Foxconn is starting a new mobile phone manufacturing plant in the state of Maharashtra, IndiaPhoto: Prachatai, Flickr (All Creative Commons)

President Donald Trump announced on July 26, 2017 that Foxconn – a Taiwanese electronics giant – will build a $10 billion LCD display factory in Wisconsin. Trump claims the deal will bring manufacturing jobs and economic development to the U.S. However the deal has come under fire for the $3 billion in corporate incentives offered to Foxconn.

 

Foxconn is starting a new mobile phone manufacturing plant in the state of Maharashtra, IndiaPhoto: Prachatai, Flickr (All Creative Commons)

Wisconsin state legislature has yet to approve the deal but it represents a significant cost to the state budget. The state would pay a subsidy to Foxconn of up to $250 million a year for 15 years, as well as offer environmental exemptions and lower utility rates. This is based on the predicted creation of 13,000 direct jobs, along with a further 20,000+ indirect jobs within construction and supplier companies. State taxpayers would aim to recoup the investment by 2043.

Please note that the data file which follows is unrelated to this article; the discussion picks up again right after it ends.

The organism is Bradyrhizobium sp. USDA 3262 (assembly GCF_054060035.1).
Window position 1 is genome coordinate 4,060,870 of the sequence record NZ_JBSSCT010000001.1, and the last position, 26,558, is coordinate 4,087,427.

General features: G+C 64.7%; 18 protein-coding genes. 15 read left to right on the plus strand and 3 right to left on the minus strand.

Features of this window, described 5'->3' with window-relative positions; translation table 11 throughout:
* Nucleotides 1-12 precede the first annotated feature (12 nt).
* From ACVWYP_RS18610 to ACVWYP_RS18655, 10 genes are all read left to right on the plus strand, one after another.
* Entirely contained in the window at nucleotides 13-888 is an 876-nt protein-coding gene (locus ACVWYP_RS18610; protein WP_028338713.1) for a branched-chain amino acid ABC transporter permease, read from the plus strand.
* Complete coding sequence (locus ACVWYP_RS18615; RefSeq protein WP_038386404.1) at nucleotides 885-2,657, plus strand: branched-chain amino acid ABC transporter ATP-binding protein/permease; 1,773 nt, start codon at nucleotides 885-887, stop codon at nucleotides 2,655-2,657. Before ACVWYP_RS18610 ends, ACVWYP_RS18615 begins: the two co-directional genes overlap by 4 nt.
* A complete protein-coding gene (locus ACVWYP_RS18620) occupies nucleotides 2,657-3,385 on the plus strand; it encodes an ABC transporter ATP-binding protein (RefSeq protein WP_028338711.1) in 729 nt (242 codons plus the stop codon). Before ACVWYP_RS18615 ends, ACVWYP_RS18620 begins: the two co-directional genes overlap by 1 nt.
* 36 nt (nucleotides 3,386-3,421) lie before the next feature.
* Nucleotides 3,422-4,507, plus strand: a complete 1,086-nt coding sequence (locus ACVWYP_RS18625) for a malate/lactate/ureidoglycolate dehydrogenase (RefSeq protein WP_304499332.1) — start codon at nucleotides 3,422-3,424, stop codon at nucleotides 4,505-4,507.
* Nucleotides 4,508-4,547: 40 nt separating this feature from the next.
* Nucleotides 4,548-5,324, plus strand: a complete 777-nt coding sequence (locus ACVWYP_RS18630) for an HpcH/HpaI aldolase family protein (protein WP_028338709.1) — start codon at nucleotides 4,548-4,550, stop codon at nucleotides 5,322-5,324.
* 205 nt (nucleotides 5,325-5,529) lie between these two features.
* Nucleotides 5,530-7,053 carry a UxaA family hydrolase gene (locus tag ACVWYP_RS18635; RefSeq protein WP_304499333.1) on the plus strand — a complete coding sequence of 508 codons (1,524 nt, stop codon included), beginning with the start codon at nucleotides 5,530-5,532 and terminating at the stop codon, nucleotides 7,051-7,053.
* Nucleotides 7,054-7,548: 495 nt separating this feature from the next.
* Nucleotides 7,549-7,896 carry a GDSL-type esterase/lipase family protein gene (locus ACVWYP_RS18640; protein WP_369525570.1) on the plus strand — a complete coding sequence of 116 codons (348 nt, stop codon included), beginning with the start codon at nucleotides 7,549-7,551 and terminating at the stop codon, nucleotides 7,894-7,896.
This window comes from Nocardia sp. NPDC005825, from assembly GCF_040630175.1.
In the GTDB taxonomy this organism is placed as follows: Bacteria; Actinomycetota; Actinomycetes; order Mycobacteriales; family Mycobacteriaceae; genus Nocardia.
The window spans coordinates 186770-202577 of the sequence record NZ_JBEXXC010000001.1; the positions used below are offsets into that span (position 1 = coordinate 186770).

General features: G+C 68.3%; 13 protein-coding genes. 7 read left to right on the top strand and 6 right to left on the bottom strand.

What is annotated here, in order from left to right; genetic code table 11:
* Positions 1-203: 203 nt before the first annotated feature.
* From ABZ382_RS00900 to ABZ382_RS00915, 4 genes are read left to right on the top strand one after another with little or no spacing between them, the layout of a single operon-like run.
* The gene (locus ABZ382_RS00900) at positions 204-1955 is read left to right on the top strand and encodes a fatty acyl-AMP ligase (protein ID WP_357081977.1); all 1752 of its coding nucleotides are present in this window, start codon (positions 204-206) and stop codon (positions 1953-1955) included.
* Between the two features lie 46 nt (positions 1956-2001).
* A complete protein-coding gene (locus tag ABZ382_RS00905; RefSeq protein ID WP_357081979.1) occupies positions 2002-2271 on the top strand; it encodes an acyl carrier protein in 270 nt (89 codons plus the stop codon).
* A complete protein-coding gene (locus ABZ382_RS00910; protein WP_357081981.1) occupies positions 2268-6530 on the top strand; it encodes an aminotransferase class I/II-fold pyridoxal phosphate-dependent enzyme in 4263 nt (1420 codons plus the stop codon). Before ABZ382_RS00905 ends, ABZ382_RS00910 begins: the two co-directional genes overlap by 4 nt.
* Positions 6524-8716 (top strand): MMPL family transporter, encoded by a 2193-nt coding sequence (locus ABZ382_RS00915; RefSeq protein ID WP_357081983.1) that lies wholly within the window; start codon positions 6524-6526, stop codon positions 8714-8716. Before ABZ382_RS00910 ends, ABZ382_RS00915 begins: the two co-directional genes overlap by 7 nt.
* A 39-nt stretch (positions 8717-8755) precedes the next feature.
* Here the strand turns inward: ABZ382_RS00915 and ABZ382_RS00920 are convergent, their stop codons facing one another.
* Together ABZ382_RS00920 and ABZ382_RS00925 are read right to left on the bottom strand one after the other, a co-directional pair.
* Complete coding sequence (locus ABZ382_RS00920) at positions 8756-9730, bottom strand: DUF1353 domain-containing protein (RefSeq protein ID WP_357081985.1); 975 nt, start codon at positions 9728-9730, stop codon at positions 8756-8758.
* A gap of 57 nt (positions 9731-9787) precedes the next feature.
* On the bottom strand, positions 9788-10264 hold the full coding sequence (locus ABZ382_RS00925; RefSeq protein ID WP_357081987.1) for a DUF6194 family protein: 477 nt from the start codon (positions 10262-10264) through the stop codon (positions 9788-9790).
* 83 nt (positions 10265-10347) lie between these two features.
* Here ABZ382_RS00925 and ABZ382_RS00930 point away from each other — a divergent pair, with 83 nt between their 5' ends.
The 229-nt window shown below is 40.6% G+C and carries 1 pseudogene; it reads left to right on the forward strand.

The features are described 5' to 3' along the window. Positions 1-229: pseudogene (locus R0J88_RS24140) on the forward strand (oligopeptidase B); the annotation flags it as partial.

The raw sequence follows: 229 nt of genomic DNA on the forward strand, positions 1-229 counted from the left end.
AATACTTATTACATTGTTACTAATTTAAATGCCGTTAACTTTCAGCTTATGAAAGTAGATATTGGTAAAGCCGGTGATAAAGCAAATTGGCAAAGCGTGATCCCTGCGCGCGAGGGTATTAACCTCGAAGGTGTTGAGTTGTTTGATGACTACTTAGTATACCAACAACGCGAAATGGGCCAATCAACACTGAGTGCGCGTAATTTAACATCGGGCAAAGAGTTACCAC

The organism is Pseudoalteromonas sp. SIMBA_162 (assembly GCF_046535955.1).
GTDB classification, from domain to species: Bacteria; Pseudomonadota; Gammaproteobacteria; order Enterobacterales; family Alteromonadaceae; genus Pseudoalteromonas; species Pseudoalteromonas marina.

Yet the economic benefits of the deal remain ambiguous. Foxconn said that it planned to hire 3,000 workers over four years, rather than commit to the states’ long term goal of 13,000 workers. The company’s record in the U.S. also doesn’t inspire confidence. In 2013, Foxconn promised to invest $30 million in a high-tech factory in Pennsylvania. A site which remains empty along with similar broken promises in India, Vietnam, Brazil and Indonesia. Furthermore, Foxconn has attracted media attention globally for its poor track record on workers rights and pay.

Foxconn’s investment is an opportunity, given the need to create well-paying and skilled employment. However, the track record of Foxconn throws into question the deal’s predicted benefits. Politicians should consider taxpayer and worker interests, rather than attempt to enhance political agendas.    

 

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